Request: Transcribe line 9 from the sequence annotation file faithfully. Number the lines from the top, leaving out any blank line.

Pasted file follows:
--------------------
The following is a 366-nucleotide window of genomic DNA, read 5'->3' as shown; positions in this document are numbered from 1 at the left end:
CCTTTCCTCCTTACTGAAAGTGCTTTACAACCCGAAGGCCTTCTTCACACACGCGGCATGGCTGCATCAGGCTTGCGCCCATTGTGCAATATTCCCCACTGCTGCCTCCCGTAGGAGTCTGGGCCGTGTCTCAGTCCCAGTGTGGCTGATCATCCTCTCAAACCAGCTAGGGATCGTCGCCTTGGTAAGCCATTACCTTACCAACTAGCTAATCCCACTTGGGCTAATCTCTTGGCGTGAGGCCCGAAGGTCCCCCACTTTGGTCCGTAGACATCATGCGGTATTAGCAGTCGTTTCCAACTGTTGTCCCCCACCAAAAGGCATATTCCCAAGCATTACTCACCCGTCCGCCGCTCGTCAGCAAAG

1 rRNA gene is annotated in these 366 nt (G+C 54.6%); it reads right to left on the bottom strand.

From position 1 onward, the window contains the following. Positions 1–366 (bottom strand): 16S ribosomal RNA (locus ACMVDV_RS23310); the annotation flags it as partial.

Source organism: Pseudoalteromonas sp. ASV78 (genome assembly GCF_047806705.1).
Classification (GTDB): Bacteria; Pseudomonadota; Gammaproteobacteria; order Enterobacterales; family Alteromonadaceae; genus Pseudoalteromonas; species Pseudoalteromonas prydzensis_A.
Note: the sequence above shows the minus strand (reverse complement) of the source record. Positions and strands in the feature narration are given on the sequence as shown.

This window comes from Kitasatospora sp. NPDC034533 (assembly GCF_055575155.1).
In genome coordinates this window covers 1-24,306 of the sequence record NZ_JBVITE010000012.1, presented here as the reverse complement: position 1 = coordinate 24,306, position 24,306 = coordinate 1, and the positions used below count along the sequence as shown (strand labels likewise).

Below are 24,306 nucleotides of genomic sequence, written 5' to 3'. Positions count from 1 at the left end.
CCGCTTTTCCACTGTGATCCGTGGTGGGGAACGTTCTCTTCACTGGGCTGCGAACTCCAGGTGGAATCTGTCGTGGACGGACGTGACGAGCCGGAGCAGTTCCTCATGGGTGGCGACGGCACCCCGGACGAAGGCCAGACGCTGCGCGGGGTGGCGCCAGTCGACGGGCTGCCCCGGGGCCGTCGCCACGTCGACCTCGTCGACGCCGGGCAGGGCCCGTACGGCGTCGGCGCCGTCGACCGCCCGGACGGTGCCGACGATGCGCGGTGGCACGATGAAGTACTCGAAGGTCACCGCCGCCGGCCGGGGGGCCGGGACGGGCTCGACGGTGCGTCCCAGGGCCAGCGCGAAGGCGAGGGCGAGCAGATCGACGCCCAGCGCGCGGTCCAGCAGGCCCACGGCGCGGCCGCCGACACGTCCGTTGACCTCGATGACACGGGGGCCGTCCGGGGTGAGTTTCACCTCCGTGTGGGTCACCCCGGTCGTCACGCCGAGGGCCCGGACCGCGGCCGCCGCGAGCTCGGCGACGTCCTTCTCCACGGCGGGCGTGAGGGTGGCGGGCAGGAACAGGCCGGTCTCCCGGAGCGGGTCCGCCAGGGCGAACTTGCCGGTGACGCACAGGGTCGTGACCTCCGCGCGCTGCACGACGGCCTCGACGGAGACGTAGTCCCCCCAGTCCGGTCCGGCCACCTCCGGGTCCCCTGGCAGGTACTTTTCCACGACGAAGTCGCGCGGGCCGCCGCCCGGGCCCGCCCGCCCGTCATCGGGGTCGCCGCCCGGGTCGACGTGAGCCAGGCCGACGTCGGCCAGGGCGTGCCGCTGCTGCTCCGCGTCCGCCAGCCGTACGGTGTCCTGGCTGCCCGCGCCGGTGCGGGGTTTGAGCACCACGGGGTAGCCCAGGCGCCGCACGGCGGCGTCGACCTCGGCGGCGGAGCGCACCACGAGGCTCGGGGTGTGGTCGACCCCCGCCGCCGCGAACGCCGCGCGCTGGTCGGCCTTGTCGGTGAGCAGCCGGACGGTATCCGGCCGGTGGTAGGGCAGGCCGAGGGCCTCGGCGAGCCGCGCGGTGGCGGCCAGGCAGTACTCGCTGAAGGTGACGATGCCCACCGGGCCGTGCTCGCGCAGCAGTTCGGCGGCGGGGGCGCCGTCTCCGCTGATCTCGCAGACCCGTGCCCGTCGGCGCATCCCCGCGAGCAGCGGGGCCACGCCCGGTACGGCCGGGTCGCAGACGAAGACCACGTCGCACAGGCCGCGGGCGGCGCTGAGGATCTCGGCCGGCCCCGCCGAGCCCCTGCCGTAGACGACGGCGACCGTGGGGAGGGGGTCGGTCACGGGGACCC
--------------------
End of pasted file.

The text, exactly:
In genome coordinates this window covers 1-24,306 of the sequence record NZ_JBVITE010000012.1, presented here as the reverse complement: position 1 = coordinate 24,306, position 24,306 = coordinate 1, and the positions used below count along the sequence as shown (strand labels likewise).